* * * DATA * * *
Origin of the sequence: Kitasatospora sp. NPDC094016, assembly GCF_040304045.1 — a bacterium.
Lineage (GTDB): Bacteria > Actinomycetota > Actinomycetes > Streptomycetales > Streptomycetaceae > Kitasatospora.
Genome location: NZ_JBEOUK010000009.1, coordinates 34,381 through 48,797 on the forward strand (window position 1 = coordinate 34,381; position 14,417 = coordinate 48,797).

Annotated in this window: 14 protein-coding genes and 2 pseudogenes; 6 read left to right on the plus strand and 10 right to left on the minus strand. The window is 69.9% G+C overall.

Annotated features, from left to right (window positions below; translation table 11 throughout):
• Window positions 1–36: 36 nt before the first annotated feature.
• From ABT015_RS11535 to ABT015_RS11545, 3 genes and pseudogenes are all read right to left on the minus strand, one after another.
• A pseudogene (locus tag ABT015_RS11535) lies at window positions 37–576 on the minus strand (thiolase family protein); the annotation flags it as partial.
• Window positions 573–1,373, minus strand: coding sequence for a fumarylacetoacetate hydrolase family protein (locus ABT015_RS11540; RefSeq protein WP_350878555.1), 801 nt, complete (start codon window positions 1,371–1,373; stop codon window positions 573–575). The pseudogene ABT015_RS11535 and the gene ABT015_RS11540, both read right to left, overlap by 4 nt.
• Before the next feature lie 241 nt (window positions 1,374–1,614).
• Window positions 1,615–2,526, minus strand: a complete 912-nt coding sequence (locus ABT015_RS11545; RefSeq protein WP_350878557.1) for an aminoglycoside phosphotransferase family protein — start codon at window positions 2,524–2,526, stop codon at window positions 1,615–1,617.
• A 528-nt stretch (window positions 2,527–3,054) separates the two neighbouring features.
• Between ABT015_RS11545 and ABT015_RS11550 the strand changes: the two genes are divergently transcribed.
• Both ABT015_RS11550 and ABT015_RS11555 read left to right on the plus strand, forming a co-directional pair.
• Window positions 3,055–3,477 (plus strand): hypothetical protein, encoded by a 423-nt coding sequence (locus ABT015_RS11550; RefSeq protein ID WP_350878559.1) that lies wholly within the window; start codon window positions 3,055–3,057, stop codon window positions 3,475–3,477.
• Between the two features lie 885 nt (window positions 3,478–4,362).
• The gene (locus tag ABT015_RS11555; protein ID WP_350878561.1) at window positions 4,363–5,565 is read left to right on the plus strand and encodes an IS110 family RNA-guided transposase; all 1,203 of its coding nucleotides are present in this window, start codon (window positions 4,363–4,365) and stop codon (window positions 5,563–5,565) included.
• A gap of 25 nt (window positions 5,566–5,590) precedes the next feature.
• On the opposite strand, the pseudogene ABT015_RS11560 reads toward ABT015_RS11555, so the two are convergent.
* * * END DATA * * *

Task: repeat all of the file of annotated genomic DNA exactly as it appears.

Origin of the sequence: Kitasatospora sp. NPDC094016, assembly GCF_040304045.1 — a bacterium.
Lineage (GTDB): Bacteria > Actinomycetota > Actinomycetes > Streptomycetales > Streptomycetaceae > Kitasatospora.
Genome location: NZ_JBEOUK010000009.1, coordinates 34,381 through 48,797 on the forward strand (window position 1 = coordinate 34,381; position 14,417 = coordinate 48,797).

Annotated in this window: 14 protein-coding genes and 2 pseudogenes; 6 read left to right on the plus strand and 10 right to left on the minus strand. The window is 69.9% G+C overall.

Annotated features, from left to right (window positions below; translation table 11 throughout):
• Window positions 1–36: 36 nt before the first annotated feature.
• From ABT015_RS11535 to ABT015_RS11545, 3 genes and pseudogenes are all read right to left on the minus strand, one after another.
• A pseudogene (locus tag ABT015_RS11535) lies at window positions 37–576 on the minus strand (thiolase family protein); the annotation flags it as partial.
• Window positions 573–1,373, minus strand: coding sequence for a fumarylacetoacetate hydrolase family protein (locus ABT015_RS11540; RefSeq protein WP_350878555.1), 801 nt, complete (start codon window positions 1,371–1,373; stop codon window positions 573–575). The pseudogene ABT015_RS11535 and the gene ABT015_RS11540, both read right to left, overlap by 4 nt.
• Before the next feature lie 241 nt (window positions 1,374–1,614).
• Window positions 1,615–2,526, minus strand: a complete 912-nt coding sequence (locus ABT015_RS11545; RefSeq protein WP_350878557.1) for an aminoglycoside phosphotransferase family protein — start codon at window positions 2,524–2,526, stop codon at window positions 1,615–1,617.
• A 528-nt stretch (window positions 2,527–3,054) separates the two neighbouring features.
• Between ABT015_RS11545 and ABT015_RS11550 the strand changes: the two genes are divergently transcribed.
• Both ABT015_RS11550 and ABT015_RS11555 read left to right on the plus strand, forming a co-directional pair.
• Window positions 3,055–3,477 (plus strand): hypothetical protein, encoded by a 423-nt coding sequence (locus ABT015_RS11550; RefSeq protein ID WP_350878559.1) that lies wholly within the window; start codon window positions 3,055–3,057, stop codon window positions 3,475–3,477.
• Between the two features lie 885 nt (window positions 3,478–4,362).
• The gene (locus tag ABT015_RS11555; protein ID WP_350878561.1) at window positions 4,363–5,565 is read left to right on the plus strand and encodes an IS110 family RNA-guided transposase; all 1,203 of its coding nucleotides are present in this window, start codon (window positions 4,363–4,365) and stop codon (window positions 5,563–5,565) included.
• A gap of 25 nt (window positions 5,566–5,590) precedes the next feature.
• On the opposite strand, the pseudogene ABT015_RS11560 reads toward ABT015_RS11555, so the two are convergent.